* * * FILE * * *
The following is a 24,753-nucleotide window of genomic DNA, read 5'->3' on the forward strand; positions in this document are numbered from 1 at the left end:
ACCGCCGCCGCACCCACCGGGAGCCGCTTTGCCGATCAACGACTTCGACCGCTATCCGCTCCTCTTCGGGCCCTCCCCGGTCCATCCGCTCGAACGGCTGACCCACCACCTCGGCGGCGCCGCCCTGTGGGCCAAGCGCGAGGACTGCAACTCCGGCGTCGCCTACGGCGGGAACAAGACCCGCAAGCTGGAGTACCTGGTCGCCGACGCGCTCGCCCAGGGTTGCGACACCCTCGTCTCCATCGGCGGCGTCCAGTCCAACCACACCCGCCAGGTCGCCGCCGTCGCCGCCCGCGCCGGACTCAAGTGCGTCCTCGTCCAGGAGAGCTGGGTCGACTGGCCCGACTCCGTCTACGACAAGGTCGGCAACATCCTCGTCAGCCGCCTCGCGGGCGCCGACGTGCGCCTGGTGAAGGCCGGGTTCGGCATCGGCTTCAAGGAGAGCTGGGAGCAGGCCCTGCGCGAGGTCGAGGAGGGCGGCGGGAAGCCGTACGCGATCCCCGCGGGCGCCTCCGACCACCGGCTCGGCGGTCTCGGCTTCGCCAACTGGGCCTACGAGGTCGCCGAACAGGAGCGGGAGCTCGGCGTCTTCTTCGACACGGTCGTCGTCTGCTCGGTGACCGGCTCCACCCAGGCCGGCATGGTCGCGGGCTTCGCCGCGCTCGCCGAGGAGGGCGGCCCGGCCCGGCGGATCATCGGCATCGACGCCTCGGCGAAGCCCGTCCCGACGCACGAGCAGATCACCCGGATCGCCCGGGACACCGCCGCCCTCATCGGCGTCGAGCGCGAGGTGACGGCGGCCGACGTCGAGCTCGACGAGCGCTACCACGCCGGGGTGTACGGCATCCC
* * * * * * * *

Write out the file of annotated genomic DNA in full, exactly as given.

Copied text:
The following is a 24,753-nucleotide window of genomic DNA, read 5'->3' on the forward strand; positions in this document are numbered from 1 at the left end:
ACCGCCGCCGCACCCACCGGGAGCCGCTTTGCCGATCAACGACTTCGACCGCTATCCGCTCCTCTTCGGGCCCTCCCCGGTCCATCCGCTCGAACGGCTGACCCACCACCTCGGCGGCGCCGCCCTGTGGGCCAAGCGCGAGGACTGCAACTCCGGCGTCGCCTACGGCGGGAACAAGACCCGCAAGCTGGAGTACCTGGTCGCCGACGCGCTCGCCCAGGGTTGCGACACCCTCGTCTCCATCGGCGGCGTCCAGTCCAACCACACCCGCCAGGTCGCCGCCGTCGCCGCCCGCGCCGGACTCAAGTGCGTCCTCGTCCAGGAGAGCTGGGTCGACTGGCCCGACTCCGTCTACGACAAGGTCGGCAACATCCTCGTCAGCCGCCTCGCGGGCGCCGACGTGCGCCTGGTGAAGGCCGGGTTCGGCATCGGCTTCAAGGAGAGCTGGGAGCAGGCCCTGCGCGAGGTCGAGGAGGGCGGCGGGAAGCCGTACGCGATCCCCGCGGGCGCCTCCGACCACCGGCTCGGCGGTCTCGGCTTCGCCAACTGGGCCTACGAGGTCGCCGAACAGGAGCGGGAGCTCGGCGTCTTCTTCGACACGGTCGTCGTCTGCTCGGTGACCGGCTCCACCCAGGCCGGCATGGTCGCGGGCTTCGCCGCGCTCGCCGAGGAGGGCGGCCCGGCCCGGCGGATCATCGGCATCGACGCCTCGGCGAAGCCCGTCCCGACGCACGAGCAGATCACCCGGATCGCCCGGGACACCGCCGCCCTCATCGGCGTCGAGCGCGAGGTGACGGCGGCCGACGTCGAGCTCGACGAGCGCTACCACGCCGGGGTGTACGGCATCCC